run out just when needed most. Like us, the Mother of Jesus does not
know what to do, but she knows who to ask – Jesus, her son and her
Christ – this she does, immediately, with direct and unshakeable faith.
When he responds to her as the Son of God – “Woman, what have I to
do with thee?” – instead of as a son or family member, she moves on in
faith, instructing the servants to “do it”, whatsoever he says.

Fortunately, it seems Mary is involved in the proceedings and known to
the servants; most significantly, it is Jesus who asks this task of them
as only the son of God could. Still, I am staggered that the servants do
the extra work without protest or delay: six stone vessels to fill with 20
to 30 gallons of water, weighing in at 170 – 250 pounds not including
the jar itself. Not like building the pyramids, but certainly hard work.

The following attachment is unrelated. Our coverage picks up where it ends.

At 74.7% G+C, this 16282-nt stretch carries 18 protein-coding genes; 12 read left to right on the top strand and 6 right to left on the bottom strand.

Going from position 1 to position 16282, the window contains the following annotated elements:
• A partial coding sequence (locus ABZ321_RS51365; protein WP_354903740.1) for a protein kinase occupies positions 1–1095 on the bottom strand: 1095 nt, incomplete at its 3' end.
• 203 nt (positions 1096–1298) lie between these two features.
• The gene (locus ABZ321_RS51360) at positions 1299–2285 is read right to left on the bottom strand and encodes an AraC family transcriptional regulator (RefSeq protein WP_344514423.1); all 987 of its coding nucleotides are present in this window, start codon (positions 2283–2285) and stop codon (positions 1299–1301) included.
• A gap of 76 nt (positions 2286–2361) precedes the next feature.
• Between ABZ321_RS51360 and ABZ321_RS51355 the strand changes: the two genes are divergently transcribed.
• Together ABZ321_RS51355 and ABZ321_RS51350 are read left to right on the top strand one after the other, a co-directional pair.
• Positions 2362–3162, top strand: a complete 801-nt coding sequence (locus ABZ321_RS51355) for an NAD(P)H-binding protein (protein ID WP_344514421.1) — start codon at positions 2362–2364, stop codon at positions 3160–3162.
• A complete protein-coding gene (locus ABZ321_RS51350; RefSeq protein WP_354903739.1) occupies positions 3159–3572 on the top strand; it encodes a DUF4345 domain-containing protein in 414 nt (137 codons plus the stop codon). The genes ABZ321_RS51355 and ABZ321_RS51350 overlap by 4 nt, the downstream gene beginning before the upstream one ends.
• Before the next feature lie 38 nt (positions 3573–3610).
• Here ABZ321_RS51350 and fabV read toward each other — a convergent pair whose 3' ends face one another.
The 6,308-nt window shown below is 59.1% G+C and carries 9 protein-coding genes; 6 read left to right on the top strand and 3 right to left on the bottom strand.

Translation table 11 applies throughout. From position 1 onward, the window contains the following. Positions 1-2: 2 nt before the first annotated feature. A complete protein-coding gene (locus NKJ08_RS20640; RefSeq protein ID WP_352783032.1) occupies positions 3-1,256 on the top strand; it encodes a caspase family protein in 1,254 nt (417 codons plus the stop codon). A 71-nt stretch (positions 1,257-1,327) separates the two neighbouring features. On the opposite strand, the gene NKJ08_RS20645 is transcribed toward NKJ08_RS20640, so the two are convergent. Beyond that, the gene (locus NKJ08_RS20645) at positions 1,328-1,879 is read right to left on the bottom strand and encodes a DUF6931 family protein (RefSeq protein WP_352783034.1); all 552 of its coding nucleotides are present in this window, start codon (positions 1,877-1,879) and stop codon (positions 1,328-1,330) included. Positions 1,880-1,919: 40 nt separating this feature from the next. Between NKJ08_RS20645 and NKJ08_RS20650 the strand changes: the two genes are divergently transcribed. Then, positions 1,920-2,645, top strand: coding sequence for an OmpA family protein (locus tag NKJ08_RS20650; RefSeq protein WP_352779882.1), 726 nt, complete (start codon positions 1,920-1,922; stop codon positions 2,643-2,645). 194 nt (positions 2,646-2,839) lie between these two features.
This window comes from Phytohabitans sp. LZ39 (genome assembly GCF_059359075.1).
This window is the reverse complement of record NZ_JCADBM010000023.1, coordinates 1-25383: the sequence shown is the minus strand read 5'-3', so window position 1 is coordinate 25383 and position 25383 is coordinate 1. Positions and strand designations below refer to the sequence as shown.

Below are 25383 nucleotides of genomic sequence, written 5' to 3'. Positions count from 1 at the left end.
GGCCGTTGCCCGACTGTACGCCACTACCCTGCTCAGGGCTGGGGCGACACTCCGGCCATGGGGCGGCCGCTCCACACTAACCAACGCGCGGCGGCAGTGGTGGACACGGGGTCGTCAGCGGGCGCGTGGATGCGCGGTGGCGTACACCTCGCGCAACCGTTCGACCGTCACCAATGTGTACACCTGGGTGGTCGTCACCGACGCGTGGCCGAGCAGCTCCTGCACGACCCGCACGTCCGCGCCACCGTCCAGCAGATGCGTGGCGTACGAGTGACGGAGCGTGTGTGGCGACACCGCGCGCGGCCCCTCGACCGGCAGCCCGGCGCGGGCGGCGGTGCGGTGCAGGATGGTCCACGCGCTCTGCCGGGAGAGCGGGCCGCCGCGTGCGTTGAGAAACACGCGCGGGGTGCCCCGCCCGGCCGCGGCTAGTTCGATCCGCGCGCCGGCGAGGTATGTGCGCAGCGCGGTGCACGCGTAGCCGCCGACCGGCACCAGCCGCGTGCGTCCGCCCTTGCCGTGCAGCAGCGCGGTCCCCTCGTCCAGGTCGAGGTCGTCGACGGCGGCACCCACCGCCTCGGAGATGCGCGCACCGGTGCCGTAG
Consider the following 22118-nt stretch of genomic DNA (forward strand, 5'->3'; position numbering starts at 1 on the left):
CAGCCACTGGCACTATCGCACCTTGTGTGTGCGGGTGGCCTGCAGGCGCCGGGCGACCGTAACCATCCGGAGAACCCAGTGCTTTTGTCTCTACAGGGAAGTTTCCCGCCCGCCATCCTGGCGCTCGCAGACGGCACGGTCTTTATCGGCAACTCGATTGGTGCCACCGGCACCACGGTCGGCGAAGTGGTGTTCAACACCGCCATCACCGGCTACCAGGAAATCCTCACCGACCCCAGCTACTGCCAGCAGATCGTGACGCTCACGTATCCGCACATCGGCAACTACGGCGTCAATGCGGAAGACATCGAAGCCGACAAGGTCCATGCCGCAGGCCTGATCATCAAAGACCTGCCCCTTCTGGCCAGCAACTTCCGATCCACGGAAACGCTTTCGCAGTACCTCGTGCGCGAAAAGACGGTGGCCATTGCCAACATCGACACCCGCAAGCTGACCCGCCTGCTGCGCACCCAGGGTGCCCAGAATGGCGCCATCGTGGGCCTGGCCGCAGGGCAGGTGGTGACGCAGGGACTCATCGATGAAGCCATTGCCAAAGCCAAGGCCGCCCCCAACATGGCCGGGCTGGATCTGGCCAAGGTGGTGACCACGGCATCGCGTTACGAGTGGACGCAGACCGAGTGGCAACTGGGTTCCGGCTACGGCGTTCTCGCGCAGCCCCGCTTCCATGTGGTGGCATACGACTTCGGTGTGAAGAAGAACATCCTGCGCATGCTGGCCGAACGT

Not to mention the obvious: it wasn’t water that was in short supply!
She also gives us a masterclass in communication with the living God
who requires no instruction or commentary from us. We need only
come to him: ask, listen, then do what your saviour says, with the help
of other servants of God. The resulting transformation will be more
astounding that anything we could have imagined…as in Cana, the
miracle happens when the wine runs out and we realise we are
powerless to refill it.

I have come to believe that what Mary hears in Jesus’ reply, often
characterised as harsh or dismissive, is what she knows in her heart.
The sideways look of love and understanding that passes between
Jesus and his Mother in the artwork on the cover of today’s Order of
Service tells this story. And it can be said no better than the words of
her Magnificat “For he has looked with favour on his lowly servant.